I recently read a story that made my jaw drop. Way back in the early 1800s, there was a Presbyterian minister named John Rankin who settled in Brown County, Ohio, about fifty miles upriver from Cincinnati. He was so successful that he managed to buy a house on top of the highest hill on the Ohio side of the river for many miles. From his house, he could see for miles, both up and down river. Reverend Rankin was very popular with his parishioners on the Ohio side of the river, but he made a point not to cross over to the Kentucky side because he knew many of those people hated Reverend Rankin and would very much have liked to have killed him. You see, Reverend Rankin was not only a fervent abolitionist, he was a conductor on the Underground Railroad for almost forty years.
There are some clergy who see themselves as the lambs of Jesus, while others see themselves as “kickass servants of God.” (The latter is a nod to George Clooney’s character from From Dusk Till Dawn.) His views were phenomenally ahead of his time. He and his wife had eighteen children of their own, took in five orphaned nieces and nephews and a black girl who was a runaway slave they raised as their own.
The local college admitted one of the very first black students in the entire United States, Benjamin Franklin Templeton. One day, with no provocation whatsoever, a Southern student attacked Templeton with a whip and nearly killed him. A crisis ensued because every Southern student threatened to withdraw if Templeton was not expelled. Reverend Rankin stepped into the breach and effected a compromise. He took Templeton into his own home and tutored him so he could finish his degree. (The Rankins must have had a *VERY* large breakfast table!)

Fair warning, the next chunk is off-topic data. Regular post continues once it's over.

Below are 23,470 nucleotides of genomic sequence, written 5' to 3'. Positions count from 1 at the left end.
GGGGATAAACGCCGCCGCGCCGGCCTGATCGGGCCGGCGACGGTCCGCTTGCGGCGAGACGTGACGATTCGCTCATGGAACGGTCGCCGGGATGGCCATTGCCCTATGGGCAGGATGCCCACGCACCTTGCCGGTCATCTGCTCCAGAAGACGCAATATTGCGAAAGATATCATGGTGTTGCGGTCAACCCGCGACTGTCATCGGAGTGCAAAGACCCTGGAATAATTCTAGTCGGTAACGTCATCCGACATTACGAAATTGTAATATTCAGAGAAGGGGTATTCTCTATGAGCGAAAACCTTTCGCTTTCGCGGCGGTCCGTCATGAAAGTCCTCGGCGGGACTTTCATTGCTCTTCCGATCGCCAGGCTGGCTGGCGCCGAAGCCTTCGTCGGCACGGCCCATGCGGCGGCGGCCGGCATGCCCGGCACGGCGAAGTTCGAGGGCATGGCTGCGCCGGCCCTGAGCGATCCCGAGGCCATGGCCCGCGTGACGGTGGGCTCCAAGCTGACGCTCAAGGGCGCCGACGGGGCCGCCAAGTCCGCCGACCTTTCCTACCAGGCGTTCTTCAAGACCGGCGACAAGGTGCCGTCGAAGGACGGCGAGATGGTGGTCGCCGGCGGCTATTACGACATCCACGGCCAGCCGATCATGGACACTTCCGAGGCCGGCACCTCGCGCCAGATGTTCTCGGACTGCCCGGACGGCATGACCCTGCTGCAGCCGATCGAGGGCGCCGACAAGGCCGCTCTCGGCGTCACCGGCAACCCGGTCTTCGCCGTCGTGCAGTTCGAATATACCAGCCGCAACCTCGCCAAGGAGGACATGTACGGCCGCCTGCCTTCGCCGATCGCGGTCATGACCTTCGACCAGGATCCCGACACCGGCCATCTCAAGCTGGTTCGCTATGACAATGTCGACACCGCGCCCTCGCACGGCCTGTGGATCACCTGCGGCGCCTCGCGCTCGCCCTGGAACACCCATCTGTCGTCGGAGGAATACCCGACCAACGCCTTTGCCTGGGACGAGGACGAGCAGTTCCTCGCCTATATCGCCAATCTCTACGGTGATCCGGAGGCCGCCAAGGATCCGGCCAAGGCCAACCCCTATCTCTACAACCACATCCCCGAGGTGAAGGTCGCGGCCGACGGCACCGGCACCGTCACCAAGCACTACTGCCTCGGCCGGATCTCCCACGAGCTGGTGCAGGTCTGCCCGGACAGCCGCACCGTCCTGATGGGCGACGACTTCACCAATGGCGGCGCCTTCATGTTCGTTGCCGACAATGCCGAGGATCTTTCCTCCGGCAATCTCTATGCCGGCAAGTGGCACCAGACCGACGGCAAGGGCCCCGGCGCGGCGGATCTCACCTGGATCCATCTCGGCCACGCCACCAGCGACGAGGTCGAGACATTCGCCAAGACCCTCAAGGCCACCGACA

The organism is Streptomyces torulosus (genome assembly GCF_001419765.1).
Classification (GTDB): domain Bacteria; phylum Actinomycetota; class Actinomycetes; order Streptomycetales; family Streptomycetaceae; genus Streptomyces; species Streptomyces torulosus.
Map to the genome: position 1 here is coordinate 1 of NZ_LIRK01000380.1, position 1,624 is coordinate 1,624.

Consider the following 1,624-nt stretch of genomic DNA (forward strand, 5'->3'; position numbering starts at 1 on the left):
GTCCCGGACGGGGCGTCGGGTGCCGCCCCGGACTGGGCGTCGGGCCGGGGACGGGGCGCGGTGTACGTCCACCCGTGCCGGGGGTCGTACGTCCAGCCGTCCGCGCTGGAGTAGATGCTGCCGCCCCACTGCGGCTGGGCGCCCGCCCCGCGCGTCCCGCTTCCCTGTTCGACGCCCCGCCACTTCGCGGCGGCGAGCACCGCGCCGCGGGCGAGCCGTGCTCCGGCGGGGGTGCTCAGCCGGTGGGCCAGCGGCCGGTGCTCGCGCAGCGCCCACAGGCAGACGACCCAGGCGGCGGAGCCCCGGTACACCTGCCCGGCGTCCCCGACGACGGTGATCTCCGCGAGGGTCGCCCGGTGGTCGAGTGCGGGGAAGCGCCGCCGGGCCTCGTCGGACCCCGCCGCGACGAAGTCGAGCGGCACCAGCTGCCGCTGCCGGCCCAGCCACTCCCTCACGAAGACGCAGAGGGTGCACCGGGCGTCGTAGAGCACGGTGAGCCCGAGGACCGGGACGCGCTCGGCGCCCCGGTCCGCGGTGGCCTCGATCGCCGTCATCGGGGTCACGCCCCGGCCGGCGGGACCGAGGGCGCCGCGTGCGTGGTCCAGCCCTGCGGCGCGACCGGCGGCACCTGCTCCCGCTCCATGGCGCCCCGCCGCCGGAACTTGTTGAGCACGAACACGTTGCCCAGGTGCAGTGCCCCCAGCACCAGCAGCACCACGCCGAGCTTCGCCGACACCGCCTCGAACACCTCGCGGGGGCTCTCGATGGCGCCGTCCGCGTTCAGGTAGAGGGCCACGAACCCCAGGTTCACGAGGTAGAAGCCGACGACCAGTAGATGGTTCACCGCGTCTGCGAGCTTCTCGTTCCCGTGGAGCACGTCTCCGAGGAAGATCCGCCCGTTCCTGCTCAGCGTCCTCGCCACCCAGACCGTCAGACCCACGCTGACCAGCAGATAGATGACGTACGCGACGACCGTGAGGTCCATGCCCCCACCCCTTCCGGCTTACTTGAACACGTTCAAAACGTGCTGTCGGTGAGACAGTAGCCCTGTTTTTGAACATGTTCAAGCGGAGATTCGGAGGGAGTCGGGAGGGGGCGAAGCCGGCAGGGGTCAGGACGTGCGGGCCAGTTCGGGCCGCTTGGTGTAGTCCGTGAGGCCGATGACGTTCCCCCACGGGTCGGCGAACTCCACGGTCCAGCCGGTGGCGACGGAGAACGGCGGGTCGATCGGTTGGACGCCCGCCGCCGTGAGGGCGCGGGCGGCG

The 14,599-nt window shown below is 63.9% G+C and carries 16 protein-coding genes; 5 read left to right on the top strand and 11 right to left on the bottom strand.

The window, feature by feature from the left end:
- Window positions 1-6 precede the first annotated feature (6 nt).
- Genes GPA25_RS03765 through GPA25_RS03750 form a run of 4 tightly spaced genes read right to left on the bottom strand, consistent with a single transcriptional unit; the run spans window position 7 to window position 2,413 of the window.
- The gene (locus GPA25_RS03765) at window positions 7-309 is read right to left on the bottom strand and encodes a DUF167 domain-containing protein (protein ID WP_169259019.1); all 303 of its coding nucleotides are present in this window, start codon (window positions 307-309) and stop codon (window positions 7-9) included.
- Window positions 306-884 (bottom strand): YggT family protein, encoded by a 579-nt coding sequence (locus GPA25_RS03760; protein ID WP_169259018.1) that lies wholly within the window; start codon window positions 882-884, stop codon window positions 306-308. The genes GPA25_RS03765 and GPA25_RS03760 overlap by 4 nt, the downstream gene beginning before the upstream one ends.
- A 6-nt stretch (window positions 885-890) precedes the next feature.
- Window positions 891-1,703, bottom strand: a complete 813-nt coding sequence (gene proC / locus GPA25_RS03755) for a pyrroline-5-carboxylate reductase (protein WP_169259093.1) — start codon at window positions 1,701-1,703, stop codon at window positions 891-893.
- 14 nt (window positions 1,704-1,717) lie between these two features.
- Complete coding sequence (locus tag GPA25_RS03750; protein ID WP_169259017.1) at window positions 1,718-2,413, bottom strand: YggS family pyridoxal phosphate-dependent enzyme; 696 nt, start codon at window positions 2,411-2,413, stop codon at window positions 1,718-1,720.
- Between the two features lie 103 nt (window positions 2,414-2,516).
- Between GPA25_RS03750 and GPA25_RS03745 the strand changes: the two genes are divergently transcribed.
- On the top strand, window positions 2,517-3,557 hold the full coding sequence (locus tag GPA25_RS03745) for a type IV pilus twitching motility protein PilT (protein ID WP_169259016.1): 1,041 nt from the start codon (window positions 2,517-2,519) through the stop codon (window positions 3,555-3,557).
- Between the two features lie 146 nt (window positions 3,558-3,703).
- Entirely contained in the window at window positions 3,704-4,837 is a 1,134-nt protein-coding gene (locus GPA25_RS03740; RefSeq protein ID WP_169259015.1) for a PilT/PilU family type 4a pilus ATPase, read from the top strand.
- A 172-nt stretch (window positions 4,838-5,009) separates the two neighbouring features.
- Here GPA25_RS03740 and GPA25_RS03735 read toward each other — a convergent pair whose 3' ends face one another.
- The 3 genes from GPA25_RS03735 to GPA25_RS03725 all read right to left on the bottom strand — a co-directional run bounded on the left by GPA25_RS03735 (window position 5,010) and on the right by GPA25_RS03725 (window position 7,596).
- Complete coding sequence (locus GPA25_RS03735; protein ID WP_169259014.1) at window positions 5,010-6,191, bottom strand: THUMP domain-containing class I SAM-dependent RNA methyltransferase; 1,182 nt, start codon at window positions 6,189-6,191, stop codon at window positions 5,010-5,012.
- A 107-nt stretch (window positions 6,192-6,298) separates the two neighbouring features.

Rankin always kept a lantern burning in the window of his home and runaway slaves knew that if they could reach that beacon on the top of the hill, they were as good as in Canada. In all his forty years as a conductor, he never lost a passenger.
As much as Reverend Rankin’s story impressed me, I was amazed to learn that Rankin was a friend of Harriet Beecher Stowe. He told her that perhaps the most heart-wrenching thing was that, one cold winter night, he saw a runaway slave woman running across the ice of the Ohio River with a baby in her arms. Slavecatchers were in hot pursuit. I was absolutely astounded to learn that the story of Eliza and her baby was inspired by a true incident.
The postscript to Reverend Rankin’s story: By the time the Civil War broke out, all six of Reverend Rankin’s sons served in the Union Army. The Rankin family enjoyed great luck; all six survived the war. If you’re ever in Brown County, Ohio, you can visit Reverend Rankin’s home, a historic landmark.